Scene one tends to be known as the “Bowling with Jesus” scene. Bowling plays a central role in the movie. In this scene, we discover that The Dude, his friend Walter (John Goodman) and their friend Donnie (Steve Buscemi) are on a team in a league tournament. We meet a rival team led by a man named Jesus (John Turturro, in a scenery-chewing scene if there ever was one). The contradictions start right away. In Southern California there is a strong Spanish influence based on its geographic proximity to Mexico. Almost every man named “Jesus” who lives there pronounces his name the Spanish way, with an “h” sound for the “J”, which causes the name to be pronounced in English as “Hay-seuss”. In this scene, Turturro plays a man who pronounces his name as if he was the Son of God. Unlike the biblical character, Turturro is a foul-mouthed convicted pedophile who talks tough to The Dude and his friends but who never actually does anything to back up his words. While Turturro struts in front of Bridges, Goodman and Buscemi, the song “Hotel California” written by The Eagles plays in the background. However, this version is a cover in Spanish by the band The Gipsy Kings. So, let me peel back the layers of deception that The Coen Brothers have built into this one scene by using this one song as they have, which again, I repeat, only plays in the background.
First of all, I am going to start with the assumption that you know the original version of this great song. (If not, click here to read a previous post about it). The Eagles are synonymous with the West Coast/California sound that took hold during the 1970s. But did you know that none of the original members of the lineup were actually from California. All were midwest boys who came to California in search of the mythical west coast laid back lifestyle. The song “Hotel California” is about the lifestyle they found themselves in once they started playing music there. It concerns addictions and false friendships and losing touch with the real world as it was once known. All throughout The Big Lebowski, there is a running gag in which The Dude hates on The Eagles because he views them as a fake California/fake rock n’ roll band. And yet, there is their biggest hit playing in the background of this iconic confrontation at the bowling alley. But wait, the layers of deception deepen further. The version used in the movie is sung in Spanish by The Gipsy Kings. The Gipsy Kings are an internationally known flamenco band who are not Spanish at all, but who actually come from France! So, in this one minor background moment, you have a French band that is often taken for being Spanish singing a song that is not their own about living a fake lifestyle as experienced by musicians in The Eagles who are not from California but are often credited with being one of the main bands that drove the momentum for the California sound back in the day. Now that is commitment to detail on the part of The Coen Brothers.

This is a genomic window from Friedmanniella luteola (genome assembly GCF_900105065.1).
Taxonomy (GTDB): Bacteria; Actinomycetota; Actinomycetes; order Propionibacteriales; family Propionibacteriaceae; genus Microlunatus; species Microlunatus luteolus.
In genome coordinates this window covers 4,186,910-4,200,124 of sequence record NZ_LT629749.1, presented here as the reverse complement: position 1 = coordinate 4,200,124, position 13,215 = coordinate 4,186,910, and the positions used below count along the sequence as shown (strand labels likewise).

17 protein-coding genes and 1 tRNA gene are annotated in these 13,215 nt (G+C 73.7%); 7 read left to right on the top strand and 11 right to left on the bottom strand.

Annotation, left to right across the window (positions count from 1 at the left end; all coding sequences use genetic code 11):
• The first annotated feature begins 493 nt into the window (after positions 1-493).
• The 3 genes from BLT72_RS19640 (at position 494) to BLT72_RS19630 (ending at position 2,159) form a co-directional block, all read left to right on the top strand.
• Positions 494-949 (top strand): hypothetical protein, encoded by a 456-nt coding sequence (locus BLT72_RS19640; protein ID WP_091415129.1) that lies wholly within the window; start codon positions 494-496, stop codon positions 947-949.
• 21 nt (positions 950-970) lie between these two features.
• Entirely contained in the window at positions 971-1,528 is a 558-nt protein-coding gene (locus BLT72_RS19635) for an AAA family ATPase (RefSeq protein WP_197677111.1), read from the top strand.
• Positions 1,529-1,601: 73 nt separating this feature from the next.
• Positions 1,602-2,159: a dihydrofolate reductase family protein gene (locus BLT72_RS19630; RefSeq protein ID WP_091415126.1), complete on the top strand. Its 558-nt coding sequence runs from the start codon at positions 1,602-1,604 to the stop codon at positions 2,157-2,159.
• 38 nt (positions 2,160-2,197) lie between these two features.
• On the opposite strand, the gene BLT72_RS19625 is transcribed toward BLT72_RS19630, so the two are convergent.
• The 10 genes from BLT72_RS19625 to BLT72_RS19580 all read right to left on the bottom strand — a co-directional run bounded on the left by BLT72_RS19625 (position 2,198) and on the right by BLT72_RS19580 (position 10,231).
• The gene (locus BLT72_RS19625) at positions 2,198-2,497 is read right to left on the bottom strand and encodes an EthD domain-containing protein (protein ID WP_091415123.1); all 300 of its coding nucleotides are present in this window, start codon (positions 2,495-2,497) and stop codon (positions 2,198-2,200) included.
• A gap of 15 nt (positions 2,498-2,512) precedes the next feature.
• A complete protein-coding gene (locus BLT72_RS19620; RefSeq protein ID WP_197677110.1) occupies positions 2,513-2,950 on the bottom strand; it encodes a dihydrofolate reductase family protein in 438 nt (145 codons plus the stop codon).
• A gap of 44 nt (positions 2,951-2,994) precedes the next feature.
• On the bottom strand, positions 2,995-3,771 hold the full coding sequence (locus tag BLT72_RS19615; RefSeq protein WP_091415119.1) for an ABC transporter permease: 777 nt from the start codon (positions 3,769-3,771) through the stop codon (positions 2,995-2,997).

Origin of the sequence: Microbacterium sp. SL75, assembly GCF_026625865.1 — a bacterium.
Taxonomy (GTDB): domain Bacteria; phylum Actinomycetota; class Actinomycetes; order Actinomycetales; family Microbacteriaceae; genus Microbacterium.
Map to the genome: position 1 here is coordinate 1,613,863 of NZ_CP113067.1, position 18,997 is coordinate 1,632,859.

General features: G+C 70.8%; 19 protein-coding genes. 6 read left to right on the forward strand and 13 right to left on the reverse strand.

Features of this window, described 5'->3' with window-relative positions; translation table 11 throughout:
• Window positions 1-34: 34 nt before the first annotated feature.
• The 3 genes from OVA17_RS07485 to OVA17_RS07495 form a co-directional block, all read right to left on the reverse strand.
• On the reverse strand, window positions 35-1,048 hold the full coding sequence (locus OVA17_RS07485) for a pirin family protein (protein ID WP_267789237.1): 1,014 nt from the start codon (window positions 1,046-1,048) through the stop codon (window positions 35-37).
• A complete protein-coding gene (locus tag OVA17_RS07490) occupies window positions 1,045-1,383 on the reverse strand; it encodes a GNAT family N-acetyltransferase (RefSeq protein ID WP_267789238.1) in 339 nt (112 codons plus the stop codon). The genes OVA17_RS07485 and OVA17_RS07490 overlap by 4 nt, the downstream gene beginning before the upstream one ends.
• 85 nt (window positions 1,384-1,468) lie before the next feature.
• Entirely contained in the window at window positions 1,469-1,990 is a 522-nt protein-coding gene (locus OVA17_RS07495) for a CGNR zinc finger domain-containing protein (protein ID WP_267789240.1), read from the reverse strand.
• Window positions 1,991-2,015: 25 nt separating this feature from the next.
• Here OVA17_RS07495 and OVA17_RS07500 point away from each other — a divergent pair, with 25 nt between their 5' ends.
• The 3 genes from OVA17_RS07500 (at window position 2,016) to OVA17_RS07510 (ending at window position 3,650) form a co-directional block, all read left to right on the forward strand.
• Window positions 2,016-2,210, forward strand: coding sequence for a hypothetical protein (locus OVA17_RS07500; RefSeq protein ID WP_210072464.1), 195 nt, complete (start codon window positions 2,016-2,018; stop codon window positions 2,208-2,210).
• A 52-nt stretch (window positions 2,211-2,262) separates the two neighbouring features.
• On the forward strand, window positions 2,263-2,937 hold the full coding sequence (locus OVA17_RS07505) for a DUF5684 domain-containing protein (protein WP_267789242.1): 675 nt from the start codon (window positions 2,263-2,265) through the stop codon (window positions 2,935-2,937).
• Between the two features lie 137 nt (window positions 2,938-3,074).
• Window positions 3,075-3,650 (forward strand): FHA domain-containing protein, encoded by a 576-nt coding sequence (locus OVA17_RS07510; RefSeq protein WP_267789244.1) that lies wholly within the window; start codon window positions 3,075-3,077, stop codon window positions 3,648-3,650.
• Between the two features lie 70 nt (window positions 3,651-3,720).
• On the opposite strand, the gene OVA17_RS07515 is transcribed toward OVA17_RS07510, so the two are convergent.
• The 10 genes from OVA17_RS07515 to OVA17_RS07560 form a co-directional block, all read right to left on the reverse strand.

The second scene that illustrates this point is called “The Gutterball Dream Sequence”. On the surface, this scene starts when The Dude passes out after having consumed a spiked White Russian drink and evolves into a send-off of the old Busby Berkeley musical dance scenes from the 1940s and 50s. However, as always with The Coen Brothers, there is much more going on than meets the eye, and it all starts with a layer of musical duplicity compliments of The Gambler, himself, Mr. Kenny Rogers. In this fantasy scene, Jeff Bridges finds himself in a heavenly bowling alley filled with scantily-clad beautiful women whose costumes all have something to do with bowling. One of the women there turns out to be Julianne Moore, who plays the sister of the man who actually is The Big Lebowski in the movie. She is someone that The Dude is attracted to but who, so far, has completely rebuffed him in the film. However, in this drug-induced dream, The Dude teaches her how to bowl.